Maintaining a laser-like focus is not always quite so simple, though. Alongside research and teaching responsibilities come unavoidable administrative tasks: marking, teaching preparation, and attendance at various committees and boards. While these may not be everyone’s cup of tea, they do offer career development opportunities. Dr Kat Duffy noted that early in her career, volunteering to sit on various boards and committees allowed her to form essential networks with colleagues at various levels across the University. Dr Bryner recommended the book: ‘Deep Work’ by Cal Newport - full of techniques that will allow you to foster a practice of distraction-free working, ultimately helping you soar above your admin. tasks!
Now for the good bits:
- You do what you love!
Few other careers will offer you the chance to be paid to research and find solutions to issues you care so passionately about. In Dr Duffy’s words, “It’s a privilege to be paid to research.” There is huge variety in the job too: travelling opportunities, research projects, and collaborations. YOU have the autonomy and flexibility to shape your own career.
- You’ll get those creative juices flowing
A career in academia allows you to be truly creative in how you approach your research. Dr Donna Yates emphasized the real opportunities that come with shaping your online presence and “claiming your expertise.” She firmly believes that her own online presence has been instrumental in helping her achieve her career highs (see her other prezzi on her social media journey).
Your research can have a direct and positive impact on how the world works: there are very few jobs where you can say that!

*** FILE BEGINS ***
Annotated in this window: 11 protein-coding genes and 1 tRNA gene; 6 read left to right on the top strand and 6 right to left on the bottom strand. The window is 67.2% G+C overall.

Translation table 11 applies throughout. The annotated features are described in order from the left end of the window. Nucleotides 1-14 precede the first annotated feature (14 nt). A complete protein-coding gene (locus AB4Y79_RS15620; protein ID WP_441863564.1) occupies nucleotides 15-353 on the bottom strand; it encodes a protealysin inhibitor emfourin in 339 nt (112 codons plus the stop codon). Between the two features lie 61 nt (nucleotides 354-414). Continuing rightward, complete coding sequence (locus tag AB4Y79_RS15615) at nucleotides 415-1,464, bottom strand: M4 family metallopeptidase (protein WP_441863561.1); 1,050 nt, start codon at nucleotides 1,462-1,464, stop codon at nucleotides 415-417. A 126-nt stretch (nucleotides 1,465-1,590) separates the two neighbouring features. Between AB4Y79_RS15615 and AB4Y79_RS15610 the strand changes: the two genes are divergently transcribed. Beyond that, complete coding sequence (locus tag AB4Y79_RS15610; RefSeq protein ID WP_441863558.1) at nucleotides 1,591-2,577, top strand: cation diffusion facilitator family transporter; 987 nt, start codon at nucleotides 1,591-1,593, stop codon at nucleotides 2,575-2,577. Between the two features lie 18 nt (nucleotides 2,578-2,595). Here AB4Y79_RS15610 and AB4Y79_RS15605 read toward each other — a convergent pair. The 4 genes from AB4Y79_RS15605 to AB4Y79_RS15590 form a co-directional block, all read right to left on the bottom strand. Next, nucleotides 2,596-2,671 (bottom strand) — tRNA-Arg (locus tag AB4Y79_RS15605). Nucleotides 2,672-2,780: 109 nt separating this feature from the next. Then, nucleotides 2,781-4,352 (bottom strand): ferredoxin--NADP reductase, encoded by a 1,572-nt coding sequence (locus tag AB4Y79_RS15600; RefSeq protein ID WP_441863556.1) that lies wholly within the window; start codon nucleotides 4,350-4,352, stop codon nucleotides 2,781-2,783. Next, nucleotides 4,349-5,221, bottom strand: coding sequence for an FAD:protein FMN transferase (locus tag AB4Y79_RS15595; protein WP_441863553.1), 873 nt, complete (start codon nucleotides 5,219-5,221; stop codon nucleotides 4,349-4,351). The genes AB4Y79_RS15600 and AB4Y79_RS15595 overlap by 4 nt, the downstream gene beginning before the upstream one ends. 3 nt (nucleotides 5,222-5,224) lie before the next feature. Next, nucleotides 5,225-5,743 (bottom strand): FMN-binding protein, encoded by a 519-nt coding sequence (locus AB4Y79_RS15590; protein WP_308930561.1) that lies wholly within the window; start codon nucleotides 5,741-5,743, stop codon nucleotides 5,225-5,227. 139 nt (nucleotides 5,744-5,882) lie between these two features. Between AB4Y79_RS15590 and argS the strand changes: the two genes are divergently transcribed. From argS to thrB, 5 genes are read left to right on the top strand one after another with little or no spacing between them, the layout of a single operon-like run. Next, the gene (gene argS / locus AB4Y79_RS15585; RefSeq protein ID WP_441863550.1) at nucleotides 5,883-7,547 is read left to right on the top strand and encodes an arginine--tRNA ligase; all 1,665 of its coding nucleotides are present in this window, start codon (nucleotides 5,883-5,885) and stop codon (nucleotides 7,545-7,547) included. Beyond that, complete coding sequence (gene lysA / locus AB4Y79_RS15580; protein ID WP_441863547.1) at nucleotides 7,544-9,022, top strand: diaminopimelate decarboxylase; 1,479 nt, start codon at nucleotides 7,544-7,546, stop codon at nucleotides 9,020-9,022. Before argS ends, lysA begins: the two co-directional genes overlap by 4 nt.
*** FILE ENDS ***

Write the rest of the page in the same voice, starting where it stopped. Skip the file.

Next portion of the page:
- Inspiring future researchers
A real plus is the rewarding opportunity to develop and inspire future generations of students. Nurturing minds really does make up for all that admin.
Ready to give it a go? Here are some tips on what you should be doing now if you are thinking about making the move into an academic career:
- Keep a Running CV: This is all about giving yourself a psychological boost: draft an academic CV and keep updating it each semester with your achievements. As the document gets longer, your confidence rises!
- Find mentors: perhaps someone you work closely with in your department, even if they are only one or two years ahead of you in their career: their recent experience of making the transition from postgraduate researcher to a postdoctoral career in academia will help. Mentors may also include friends and family: gaining perspective is key. Check out Dr Kay Guccione’s fab guest post for more tips and tricks for working with mentors.
- Construct a strategic plan: Where do you want to be in 10 years’ time? If you aren’t there by that time, what next? What are the opportunities that fit into your critical plan? If things don’t fit, say no!
- Network (but remain authentic): Seek out your research and support networks and continue to make meaningful connections. A warning from the speakers: don’t always chase after the ‘research superstars’; their time is usually limited and a habit of cultivating only the famous won’t go unnoticed by your peers—don’t give the impression that you’re shallow or inauthentic.
- Begin to claim your online presence: whether through a professional blog, your own website, or just enhancing your twitter profile, get your name associated with your research: this is how people find out about your expertise.Unsure where to start? Sacha recently posted the lowdown on how to begin boosting your online academic presence.
- Tool Up: What knowledge, skills, and attributes do you need to succeed in your sector, and what might you need in 5 years’ time? Look at the planning and strategy documents put out by the research councils and your potential employers, and think about their vision and how you can slot yourself into it.
Above all, FAKE IT ’TILL YOU MAKE IT: if you want to become a high-flying academic, behave like one!
Getting the First Lecturing Job www.agcas.org.uk > Resources
www.Jobs.ac.uk > Careers Advice (including Ebooks)
www.Vitae.ac.uk > Pursuing an academic career